I relished the ability to make new characters, building their backstory as I played as them. My most notable would be the deadly sniper, Exact; the emotionless android, Anne Droid; the malicious Chief Prosecutor and her Legion of Lawyers (who I macro'd to shout Sue! Sue! Sue!); or the walking contradiction of power and absurdity, the Shining Drake. Occasionally I'd even use the character creation system simply to build a character for use in my fiction writing. It was a helpful tool.

For an MMO of such vintage, there was a lot of options, not just in designing your spandex, but also in picking your powers. You were given the option of both a primary and secondary powerset, and almost every super-hero archetype was on display. There are some notable exceptions, such as the absence of a Mr. Fantastic style stretch power, but most of the bases were covered. In later updates, the ability to customize your powers' appearance was even added, further expanding how you could tweak your tights.

Exact was probably my favourite costume design. She'd become the only hero-side character that I hit max level with.


For those who are unfamiliar, City of Heroes was an MMORPG that stuck pretty closely to the MMORPG formula; it did come out a few months before World of Warcraft, after all. You beat up mobs, took sidequests, and levelled up to gain more powers. There was no equipment system, but you could slot enhancements on your powers to make them more accurate or do more damage. It was, at times, pretty damned shallow.

The make-up of the missions was rather repetitive. You’d encounter mobs within them that would vary in size depending on how many people you were teamed up with. When you'd max out your team at 8 players, you’d wind up in, like, a warehouse that was literally packed wall-to-wall with gang members. I’d often wonder in amazement at the quality of their recruitment program.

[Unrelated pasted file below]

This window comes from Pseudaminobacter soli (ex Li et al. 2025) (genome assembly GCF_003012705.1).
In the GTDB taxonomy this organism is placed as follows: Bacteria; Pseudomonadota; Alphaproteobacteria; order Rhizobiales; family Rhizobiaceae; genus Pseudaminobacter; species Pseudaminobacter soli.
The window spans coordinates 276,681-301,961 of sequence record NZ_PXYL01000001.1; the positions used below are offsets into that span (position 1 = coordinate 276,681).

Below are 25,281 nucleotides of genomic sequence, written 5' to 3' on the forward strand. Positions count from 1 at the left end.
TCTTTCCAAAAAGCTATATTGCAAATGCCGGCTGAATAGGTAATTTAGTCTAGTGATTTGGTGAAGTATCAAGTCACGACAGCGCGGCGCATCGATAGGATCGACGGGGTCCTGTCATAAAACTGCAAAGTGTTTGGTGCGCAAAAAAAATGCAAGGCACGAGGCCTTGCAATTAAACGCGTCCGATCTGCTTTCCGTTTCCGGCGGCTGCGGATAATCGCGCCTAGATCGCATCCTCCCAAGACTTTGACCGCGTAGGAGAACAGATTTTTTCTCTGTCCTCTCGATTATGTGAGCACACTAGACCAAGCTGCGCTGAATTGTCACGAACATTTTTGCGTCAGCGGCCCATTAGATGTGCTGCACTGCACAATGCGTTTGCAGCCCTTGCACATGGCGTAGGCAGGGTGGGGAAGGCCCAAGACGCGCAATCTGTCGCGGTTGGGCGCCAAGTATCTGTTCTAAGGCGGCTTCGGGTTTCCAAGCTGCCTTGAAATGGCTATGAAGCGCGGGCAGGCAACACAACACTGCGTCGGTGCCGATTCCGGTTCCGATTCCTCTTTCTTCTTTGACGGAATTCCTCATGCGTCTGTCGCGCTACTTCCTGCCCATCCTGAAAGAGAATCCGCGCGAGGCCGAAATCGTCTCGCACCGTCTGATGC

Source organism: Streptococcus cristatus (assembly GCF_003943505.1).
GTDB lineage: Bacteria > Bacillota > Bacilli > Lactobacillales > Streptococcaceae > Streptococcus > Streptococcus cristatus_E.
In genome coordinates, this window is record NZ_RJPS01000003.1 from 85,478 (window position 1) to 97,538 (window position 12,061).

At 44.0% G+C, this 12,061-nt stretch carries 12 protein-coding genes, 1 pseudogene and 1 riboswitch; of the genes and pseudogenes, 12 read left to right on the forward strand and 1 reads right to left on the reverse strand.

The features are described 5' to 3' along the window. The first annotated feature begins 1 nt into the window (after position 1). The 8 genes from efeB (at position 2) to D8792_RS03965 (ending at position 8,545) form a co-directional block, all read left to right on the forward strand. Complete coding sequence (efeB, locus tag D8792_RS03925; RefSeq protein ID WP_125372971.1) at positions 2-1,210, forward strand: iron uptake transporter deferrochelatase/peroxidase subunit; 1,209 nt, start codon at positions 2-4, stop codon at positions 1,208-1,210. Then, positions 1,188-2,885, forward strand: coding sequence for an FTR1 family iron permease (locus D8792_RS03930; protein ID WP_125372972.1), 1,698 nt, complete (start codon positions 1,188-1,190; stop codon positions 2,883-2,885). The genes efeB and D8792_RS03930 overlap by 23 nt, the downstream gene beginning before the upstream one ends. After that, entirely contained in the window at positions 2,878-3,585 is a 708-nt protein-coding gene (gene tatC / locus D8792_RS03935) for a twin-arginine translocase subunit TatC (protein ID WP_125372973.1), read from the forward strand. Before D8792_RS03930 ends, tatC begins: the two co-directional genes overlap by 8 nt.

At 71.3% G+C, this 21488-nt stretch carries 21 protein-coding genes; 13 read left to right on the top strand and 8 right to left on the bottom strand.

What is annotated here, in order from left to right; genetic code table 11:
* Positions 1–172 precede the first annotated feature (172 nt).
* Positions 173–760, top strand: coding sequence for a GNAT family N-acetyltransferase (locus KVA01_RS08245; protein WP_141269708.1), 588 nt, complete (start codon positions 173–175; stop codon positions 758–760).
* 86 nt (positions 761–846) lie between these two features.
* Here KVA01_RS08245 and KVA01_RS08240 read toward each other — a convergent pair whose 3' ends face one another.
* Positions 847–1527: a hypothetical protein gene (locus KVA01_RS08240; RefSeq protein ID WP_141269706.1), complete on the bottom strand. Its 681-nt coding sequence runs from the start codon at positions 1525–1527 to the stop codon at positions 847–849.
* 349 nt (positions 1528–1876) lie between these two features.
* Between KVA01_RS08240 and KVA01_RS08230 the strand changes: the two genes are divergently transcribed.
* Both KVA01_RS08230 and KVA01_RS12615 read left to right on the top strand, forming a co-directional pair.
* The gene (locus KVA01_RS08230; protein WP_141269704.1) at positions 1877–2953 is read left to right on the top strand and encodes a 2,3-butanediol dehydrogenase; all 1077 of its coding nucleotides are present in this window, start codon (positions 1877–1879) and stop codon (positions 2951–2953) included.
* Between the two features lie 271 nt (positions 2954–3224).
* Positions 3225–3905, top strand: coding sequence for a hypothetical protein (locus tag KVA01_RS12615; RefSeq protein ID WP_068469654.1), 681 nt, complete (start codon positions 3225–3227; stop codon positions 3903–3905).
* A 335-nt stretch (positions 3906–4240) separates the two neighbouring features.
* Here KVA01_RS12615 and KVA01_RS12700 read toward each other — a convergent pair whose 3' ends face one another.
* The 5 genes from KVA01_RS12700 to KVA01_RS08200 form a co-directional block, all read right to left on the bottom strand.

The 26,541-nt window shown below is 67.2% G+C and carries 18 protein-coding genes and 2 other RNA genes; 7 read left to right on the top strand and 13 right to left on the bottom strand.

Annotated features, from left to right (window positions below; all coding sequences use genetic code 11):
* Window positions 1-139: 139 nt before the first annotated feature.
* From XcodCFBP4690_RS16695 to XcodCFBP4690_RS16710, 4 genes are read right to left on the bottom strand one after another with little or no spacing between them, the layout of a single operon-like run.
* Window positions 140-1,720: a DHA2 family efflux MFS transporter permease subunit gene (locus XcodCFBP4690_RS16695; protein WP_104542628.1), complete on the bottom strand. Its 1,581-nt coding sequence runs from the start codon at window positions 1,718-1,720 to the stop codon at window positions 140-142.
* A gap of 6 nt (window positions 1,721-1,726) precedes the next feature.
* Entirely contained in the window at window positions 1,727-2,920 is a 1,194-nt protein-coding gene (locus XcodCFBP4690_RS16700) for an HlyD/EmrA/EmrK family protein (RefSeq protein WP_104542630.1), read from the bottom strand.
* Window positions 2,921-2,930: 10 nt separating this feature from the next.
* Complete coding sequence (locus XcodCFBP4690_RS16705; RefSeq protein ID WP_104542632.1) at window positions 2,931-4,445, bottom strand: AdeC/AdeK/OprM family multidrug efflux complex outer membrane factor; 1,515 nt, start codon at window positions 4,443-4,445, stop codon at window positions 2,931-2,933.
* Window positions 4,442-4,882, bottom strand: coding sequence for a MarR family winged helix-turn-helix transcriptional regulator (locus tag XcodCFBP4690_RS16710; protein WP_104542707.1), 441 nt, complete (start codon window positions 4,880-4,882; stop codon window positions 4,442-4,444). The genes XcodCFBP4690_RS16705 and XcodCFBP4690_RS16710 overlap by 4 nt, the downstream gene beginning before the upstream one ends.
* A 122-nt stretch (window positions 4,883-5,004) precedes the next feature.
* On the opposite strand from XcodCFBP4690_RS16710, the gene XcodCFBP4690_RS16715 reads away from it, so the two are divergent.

The level design was largely random, with interiors made up of a lot of pre-built rooms stitched together by long corridors. It’s pretty easy to get tired of seeing a bunch of identical office buildings with absurdly long hallways and warehouses with ludicrously inefficient designs. The best ones were the ones that took place in instanced sections of whatever outdoor area you were in, since they felt more varied and less cookie-cutter, but you were still wading through identical baddies, trying to perform whatever role you had taken on in the team.

City of Heroes had a pretty loose and generic overarching plot that saw you go from beating up muggers, to tackling city-wide threats, to taking on interdimensional problems. A lot of the NPC questgivers were interchangeable, but it at least allowed for every character to have a slightly different experience as they progressed through the levels. It played out a bit like issues of a comic book, where each area has different villains and different problems to solve. Villains on the other hand, had a more focused plot that involved rising the ranks in the Arachnos organization before turning on its leader and their Lieutenants. There are less generic NPCs, and you’re only given a chance to choose your path through the main quest every so often. It’s deeper, but after playing through it twice, you’ve basically seen it all.